The transformation from the hustle and bustle of the city to Battery Park is akin to travelling from Milan to a small unassuming Italian Village with fewer cars, tourists, and more families.  We walked by the water toward our main destination of the day passing unique playgrounds, nice looking lawns with stunning settings, beach volleyball, and skateboard courts.  Kids here have it all.  When I was a kid, all I had was a tiny toy soldier, and a pack of cigarettes (I started smoking at 5, quit when 6, true story).  The Times They Are a-Changin’.

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156It may sound strange to new readers, but perfectly fine to the rest, that I built the entire day around a Lobster Roll.  Well, not just a Lobster Roll.  The Grand Banks is a Schooner (a ship for the German readers) that is parked off Pier 25 and offers one of the best lobster rolls in town until November when they go south.  The roll is done Maine style which means cold, and I’m not the biggest fan of Maine style rolls unless they are done right using the meatiest parts of the lobster.  This one features plenty of Maine claw meat with tarragon mayonnaise, cucumbers and worth every penny of the $25.  Fries would have been nice but the potato chips are spiced so very nicely.  “Is Very Nice!” Borat would have said.  The boat rocks by the way.  I mean literally.  At some point after a few beers, the thought of pirates came creeping in.  The Somali type!

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We then picked up CitiBikes and rode Hudson River Park a bit toward Chelsea and the Highline.  By this point Mrs Z is like a pro, utilizing all her fingers and command of the language.  I’m very lucky to have her.  The Highline on a Sunday afternoon is Meshugenah!  Crazy busy.  At some point we were stuck behind a family of 4, a rooster, and a pair of parakeets.  It was a zoo!

Real tourists, you are standing on the wrong line.  Instead of tacos, you need to stand for the greatest Brisket in the tri-state area, Delaney’s Brisket.  It was comical to see no line to this while a long line for the tacos.  A trip to Briskettown the flagship in Williamsburg may also be necessary if you are a brisket fan.  I once drove for takeout with the Hummus Whisperer to bring back to Staten Island.  Also right next to Delaney is great gelato from L’Arte del Gelato and not too far, north is a La Newyorkina stand offering artisanal ice pops.  Don’t discount those stands, as this is great stuff folks.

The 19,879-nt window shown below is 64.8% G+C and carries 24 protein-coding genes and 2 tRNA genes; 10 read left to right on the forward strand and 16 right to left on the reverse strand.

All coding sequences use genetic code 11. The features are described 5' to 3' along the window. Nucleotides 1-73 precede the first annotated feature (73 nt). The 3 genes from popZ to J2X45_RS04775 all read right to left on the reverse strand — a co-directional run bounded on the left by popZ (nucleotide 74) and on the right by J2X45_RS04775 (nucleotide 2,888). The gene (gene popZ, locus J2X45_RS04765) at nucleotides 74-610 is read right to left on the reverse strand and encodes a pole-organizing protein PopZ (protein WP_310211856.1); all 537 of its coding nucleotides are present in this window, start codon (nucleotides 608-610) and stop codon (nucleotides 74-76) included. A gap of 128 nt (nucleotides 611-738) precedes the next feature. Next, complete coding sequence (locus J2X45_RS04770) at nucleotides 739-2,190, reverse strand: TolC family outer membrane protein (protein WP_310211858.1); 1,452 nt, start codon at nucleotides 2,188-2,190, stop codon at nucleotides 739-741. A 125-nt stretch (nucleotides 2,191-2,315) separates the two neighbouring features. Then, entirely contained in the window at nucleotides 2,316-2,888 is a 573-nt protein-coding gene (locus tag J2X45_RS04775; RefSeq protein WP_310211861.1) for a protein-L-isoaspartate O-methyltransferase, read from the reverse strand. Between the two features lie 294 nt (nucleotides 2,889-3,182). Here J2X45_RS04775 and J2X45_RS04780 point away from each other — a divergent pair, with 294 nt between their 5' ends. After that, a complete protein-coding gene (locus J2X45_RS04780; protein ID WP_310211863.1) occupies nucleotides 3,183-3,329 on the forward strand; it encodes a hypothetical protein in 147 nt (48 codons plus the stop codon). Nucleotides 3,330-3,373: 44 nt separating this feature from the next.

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We shared the brisket sandwich, with the 2 great sides, and off we went to the subway to catch the L to cross East to 1st Ave.  We then picked up the bikes again and rode them all the way to 60th, and I must say once again, if Mrs Z can do this, so can anyone.  And besides, 1st and 2nd avenues are great for bikers and very Obamacare friendly since all the hospitals are right there.

We took the Roosevelt tram to Roosevelt Island.  I was there a few weeks ago for the first time and this time came back with Mrs Z for her first time.  Again, I went the south route to the new FDR memorial park via the only ruins in the city of New York (Smallpox hospital).  FDR has a special meaning for us since we met in FDR high school in Brooklyn (awwwwe!).  Cant say enough about New York parks these days

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I picked dinner close to the tram and for me it was a no brainer especially after the movie the day before, Moti Mahal Delux.  Locals and most visitors may not realize that this is actually part of a world wide empire chain, originating in India.  While menu wise it didn’t feel as sexy as a Kokum, Chote Nawab, and some other we’ve visited over the years, this was a solid North Indian fare.

Evening time, we realize we have kids, they are coming tomorrow, and fridge is empty.  Back to Union Square and Whole Foods.  But right before, we found ourselves singing and dancing with Israel supporters at Union Square Park, which over time became a center for political rallies.

After Whole Foods we loaded the car next to Liquiteria, a new location right in front of the Hyatt which I only noticed on Day 3.  Got my favorite juice the Grasshopper, and back home to Staten Island.

And thats all she wrote folks.  Now if someone volunteers to take my kids to Aruba (or Turks and Caicos) next year again, I would write another NYC Trip Report.  But, until then…Ciao baby!

Day 1

Day 2

Day 3

 

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Categories: East Village, Gramercy, Flatiron, Midtown East, New York City, SoHo, NoHo, Nolita, TriBeCa | Tags: , , , , , , , | 5 Comments